Government threatened with legal action over coronavirus recovery package
The UK Government is facing another court challenge over climate-wrecking policy decisions, with UK-based Plan B threatening legal action over the recent coronavirus recovery package, calling it a "new deal for polluters".
Plan B has sent a Letter before Action to Prime Minister Boris Johnson, chancellor Rishi Sunak, Michael Gove and Governor of the Bank of England Andre Bailey. The letter warns of an imminent issue of a court claim on climate change grounds.
The group is threatening legal action over a perceived “new deal for polluters”, based on the £3bn package to stimulate the UK’s green economy in the wake of the Covid-19 pandemic.
Plan B argues that the monetary value of the package is less than the finance that the Bank of England is providing to airlines and carmakers as a response to the pandemic, which notably isn’t tied to environmental performance.
The £1bn commitment to decarbonise public sector buildings and social housing announced as part of the green recovery package has also been criticised. Plan B claims it is the same sum of money that the Government has committed to a gas pipeline in Mozambique. The £100bn HS2 project has also been criticised, despite the Government’s beliefs that the infrastructure project can align to its net-zero emissions target.
“Treating the climate emergency as a ‘competing priority’ to Covid recovery is a catastrophic error, which must be quickly corrected to avoid tragic consequences,” the letter states. “To continue on that path would be a treasonous betrayal of this country’s democracy and its young people. We urge you to listen to the scientific and economic advice which makes that clear beyond doubt.”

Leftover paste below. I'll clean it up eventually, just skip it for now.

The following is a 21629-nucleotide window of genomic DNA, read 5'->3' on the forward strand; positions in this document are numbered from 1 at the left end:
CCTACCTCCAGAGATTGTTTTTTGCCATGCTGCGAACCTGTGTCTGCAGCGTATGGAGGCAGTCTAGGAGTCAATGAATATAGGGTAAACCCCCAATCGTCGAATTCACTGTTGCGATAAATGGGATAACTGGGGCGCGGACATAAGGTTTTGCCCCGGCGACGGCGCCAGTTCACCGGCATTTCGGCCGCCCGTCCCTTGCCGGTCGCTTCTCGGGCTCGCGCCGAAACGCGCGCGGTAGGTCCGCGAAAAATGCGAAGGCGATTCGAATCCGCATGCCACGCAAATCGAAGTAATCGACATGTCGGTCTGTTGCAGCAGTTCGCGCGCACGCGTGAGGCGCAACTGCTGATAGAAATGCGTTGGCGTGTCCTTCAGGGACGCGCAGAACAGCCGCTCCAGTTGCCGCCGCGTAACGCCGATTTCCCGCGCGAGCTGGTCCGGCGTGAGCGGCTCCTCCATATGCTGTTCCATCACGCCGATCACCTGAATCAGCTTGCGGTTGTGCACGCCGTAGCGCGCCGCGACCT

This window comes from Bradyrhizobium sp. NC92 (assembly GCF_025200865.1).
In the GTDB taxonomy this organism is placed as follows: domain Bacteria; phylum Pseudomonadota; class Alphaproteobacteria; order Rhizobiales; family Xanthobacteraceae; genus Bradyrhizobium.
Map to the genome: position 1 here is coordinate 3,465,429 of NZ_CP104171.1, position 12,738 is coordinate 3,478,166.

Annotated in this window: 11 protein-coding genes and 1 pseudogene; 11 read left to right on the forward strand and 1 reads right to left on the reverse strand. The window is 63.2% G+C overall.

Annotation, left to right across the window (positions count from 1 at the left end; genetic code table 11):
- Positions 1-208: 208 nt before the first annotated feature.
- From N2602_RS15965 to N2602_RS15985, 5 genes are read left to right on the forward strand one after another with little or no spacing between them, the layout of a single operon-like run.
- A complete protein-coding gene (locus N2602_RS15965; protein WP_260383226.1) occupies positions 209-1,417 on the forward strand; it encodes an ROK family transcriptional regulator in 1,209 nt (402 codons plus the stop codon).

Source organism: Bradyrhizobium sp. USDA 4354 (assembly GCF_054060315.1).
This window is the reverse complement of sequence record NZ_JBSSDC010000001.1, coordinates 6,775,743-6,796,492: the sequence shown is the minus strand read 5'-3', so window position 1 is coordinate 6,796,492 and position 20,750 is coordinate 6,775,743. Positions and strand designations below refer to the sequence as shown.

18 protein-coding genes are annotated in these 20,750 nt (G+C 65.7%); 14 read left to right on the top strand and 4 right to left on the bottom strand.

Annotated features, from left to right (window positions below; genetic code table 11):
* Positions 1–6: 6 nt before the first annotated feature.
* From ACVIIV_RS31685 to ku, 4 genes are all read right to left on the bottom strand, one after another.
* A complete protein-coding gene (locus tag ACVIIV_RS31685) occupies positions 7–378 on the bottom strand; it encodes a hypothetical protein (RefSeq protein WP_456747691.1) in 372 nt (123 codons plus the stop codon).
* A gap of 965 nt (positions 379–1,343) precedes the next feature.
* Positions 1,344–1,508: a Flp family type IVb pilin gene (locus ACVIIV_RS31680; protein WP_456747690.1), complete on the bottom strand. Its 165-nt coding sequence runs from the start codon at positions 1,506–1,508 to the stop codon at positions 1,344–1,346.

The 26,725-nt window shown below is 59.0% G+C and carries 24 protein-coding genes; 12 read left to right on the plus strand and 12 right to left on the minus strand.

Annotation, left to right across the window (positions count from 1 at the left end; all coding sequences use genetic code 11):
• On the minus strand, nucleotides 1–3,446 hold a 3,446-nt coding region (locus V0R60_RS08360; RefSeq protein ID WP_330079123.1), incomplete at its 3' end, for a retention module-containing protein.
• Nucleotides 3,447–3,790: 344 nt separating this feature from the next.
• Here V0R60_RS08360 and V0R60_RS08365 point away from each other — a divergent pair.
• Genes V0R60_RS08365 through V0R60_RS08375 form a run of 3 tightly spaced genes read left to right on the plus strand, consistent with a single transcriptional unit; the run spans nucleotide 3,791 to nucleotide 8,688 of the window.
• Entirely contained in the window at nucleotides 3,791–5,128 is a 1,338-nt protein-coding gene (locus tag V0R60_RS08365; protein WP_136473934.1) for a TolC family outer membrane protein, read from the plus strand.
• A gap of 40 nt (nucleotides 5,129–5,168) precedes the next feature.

Plan B has given the Government and the Bank of England until 17 July to respond by confirming how the spending will be remedied to align with the net-zero commitment, the Paris Agreement and the Human Rights Act to safeguard the public.
The Bank of England’s involvement comes after Bailey approved lending to corporates in response to the pandemic. At the start of the month, Baily confirmed that lending “has not incorporated a test based on climate considerations”.
The warning is the latest in a line of legal complaints over Government decisions that go against climate policies.
The UK Government will not appeal a court decision to block the development of a third runway at Heathrow Airport, which was issued in response to climate change concerns and national targets aligned to the Paris Agreement.
The UK Government had been taken to court by a coalition of Greenpeace, the mayor of London and local councils over the anticipated increase in noise and pollution that the third runway would introduce. Friends of the Earth also filed a claim against the expansion, based on a perceived failure to consider climate change as part of national sustainable development.
The BBC has reported that a £28.8bn new roads programme could be challenged in the courts after it learnt that proposals don’t take emissions reduction commitments into account.
As a result, some authorities are now having to make big decisions on major projects. A scheme to expand Bristol airport has been rejected following protests that it would exacerbate the climate emergency, while the Welsh government has binned plans for a new road system around Newport on similar grounds.
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